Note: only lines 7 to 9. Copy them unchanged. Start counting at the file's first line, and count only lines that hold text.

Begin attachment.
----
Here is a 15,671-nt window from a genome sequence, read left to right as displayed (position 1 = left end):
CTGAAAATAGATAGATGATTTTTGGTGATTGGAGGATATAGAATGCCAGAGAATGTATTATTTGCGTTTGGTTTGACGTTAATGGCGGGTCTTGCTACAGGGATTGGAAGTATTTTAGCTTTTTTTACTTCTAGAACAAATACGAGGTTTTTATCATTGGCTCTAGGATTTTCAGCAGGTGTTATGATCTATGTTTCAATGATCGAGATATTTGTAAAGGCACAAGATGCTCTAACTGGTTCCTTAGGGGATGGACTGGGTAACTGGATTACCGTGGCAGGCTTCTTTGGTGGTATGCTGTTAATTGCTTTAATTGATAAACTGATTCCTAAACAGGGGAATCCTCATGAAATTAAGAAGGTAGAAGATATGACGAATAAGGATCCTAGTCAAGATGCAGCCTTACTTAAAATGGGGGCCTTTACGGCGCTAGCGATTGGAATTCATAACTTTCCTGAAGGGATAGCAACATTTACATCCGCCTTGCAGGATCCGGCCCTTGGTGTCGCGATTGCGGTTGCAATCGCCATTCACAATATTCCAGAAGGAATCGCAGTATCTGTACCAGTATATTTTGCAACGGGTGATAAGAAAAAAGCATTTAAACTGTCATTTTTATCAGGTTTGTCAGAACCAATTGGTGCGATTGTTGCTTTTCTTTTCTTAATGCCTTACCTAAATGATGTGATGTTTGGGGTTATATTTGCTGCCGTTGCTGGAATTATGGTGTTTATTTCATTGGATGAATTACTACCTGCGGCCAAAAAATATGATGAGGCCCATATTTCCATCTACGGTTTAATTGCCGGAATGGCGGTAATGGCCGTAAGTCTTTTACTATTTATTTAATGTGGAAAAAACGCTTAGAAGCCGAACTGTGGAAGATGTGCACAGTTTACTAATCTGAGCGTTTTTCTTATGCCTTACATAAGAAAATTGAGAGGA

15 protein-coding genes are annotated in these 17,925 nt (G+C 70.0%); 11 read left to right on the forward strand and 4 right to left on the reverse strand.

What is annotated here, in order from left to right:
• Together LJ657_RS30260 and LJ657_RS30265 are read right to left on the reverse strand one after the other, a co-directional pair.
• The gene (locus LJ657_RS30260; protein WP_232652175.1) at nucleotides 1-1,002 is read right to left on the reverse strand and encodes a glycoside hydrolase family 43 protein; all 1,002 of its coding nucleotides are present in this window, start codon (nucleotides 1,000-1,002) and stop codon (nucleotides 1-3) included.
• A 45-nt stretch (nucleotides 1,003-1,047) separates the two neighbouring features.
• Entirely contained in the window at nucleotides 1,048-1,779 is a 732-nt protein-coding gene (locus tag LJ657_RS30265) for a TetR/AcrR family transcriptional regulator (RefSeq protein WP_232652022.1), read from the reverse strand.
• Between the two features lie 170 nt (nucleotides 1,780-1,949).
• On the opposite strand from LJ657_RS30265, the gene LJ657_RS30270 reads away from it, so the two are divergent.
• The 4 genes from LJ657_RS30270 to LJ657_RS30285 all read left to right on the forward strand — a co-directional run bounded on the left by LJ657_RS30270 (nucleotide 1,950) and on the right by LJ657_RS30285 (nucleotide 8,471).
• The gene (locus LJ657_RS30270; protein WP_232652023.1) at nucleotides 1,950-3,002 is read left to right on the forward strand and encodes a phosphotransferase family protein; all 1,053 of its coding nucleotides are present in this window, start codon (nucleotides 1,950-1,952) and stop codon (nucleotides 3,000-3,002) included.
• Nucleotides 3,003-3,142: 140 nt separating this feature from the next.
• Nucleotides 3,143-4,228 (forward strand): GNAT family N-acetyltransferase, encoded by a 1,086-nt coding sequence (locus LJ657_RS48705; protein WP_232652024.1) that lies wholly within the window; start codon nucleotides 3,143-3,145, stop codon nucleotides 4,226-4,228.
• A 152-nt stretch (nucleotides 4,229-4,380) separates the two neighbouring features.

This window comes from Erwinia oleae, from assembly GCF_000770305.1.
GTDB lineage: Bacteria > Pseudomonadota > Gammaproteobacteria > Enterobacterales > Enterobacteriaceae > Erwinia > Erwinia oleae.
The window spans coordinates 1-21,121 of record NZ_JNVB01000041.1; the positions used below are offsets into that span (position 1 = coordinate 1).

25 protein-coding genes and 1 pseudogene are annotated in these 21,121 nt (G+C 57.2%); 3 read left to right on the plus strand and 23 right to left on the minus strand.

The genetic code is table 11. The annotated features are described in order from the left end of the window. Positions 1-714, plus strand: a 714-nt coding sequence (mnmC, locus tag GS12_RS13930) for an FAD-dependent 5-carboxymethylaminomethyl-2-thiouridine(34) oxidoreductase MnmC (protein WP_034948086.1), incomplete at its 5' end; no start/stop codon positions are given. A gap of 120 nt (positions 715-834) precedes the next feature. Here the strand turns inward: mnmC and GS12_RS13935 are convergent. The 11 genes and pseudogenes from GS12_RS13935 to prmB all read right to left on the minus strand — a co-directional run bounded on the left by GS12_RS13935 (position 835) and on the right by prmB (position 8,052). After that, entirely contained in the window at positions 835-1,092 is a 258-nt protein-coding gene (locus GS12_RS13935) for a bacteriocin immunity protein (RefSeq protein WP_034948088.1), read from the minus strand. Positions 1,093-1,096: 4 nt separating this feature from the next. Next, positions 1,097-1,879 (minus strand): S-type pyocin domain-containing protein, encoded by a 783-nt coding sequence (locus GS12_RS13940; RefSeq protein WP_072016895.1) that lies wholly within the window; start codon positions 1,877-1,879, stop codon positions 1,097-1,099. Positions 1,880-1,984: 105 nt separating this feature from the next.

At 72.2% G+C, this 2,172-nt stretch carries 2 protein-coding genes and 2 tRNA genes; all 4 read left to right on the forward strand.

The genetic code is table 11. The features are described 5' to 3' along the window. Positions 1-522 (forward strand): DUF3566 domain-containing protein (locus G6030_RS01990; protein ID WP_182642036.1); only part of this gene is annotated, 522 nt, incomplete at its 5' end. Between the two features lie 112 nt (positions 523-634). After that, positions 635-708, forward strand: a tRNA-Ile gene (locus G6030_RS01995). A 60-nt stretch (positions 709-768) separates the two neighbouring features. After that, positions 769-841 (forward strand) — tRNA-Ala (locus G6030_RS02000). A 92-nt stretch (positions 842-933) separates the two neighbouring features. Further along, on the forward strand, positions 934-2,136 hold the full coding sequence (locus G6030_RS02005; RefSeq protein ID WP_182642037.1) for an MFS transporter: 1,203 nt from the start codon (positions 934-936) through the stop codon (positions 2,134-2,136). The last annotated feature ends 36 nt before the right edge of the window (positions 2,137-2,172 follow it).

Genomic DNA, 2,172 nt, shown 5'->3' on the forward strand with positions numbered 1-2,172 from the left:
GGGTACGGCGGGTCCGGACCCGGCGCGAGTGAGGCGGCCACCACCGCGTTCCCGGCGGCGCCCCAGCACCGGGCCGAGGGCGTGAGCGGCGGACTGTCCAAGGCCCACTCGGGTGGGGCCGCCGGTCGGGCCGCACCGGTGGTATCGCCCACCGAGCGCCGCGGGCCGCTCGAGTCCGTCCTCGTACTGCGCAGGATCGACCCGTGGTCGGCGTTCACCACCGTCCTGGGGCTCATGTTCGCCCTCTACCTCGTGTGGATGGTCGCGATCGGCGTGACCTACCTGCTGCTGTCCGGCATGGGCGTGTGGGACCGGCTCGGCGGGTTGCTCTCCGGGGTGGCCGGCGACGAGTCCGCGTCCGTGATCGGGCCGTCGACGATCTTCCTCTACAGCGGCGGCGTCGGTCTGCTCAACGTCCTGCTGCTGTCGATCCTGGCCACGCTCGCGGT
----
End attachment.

• A 45-nt stretch (nucleotides 1,003-1,047) separates the two neighbouring features.
• Entirely contained in the window at nucleotides 1,048-1,779 is a 732-nt protein-coding gene (locus tag LJ657_RS30265) for a TetR/AcrR family transcriptional regulator (RefSeq protein WP_232652022.1), read from the reverse strand.
• Between the two features lie 170 nt (nucleotides 1,780-1,949).